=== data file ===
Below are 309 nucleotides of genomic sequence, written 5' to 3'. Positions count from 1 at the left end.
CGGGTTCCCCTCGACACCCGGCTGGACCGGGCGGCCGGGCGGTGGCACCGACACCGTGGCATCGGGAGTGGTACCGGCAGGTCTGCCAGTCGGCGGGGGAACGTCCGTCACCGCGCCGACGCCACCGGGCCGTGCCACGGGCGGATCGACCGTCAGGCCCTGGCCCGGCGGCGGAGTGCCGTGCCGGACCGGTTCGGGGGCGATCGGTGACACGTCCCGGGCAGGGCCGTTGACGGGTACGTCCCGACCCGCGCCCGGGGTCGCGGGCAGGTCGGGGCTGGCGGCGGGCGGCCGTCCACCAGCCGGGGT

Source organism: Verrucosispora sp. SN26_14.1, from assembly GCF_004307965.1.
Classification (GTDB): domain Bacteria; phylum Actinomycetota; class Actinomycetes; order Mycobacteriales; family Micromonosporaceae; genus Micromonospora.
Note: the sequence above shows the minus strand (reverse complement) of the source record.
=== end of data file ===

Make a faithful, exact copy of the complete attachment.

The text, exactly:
Below are 309 nucleotides of genomic sequence, written 5' to 3'. Positions count from 1 at the left end.
CGGGTTCCCCTCGACACCCGGCTGGACCGGGCGGCCGGGCGGTGGCACCGACACCGTGGCATCGGGAGTGGTACCGGCAGGTCTGCCAGTCGGCGGGGGAACGTCCGTCACCGCGCCGACGCCACCGGGCCGTGCCACGGGCGGATCGACCGTCAGGCCCTGGCCCGGCGGCGGAGTGCCGTGCCGGACCGGTTCGGGGGCGATCGGTGACACGTCCCGGGCAGGGCCGTTGACGGGTACGTCCCGACCCGCGCCCGGGGTCGCGGGCAGGTCGGGGCTGGCGGCGGGCGGCCGTCCACCAGCCGGGGT

Source organism: Verrucosispora sp. SN26_14.1, from assembly GCF_004307965.1.
Classification (GTDB): domain Bacteria; phylum Actinomycetota; class Actinomycetes; order Mycobacteriales; family Micromonosporaceae; genus Micromonospora.
Note: the sequence above shows the minus strand (reverse complement) of the source record.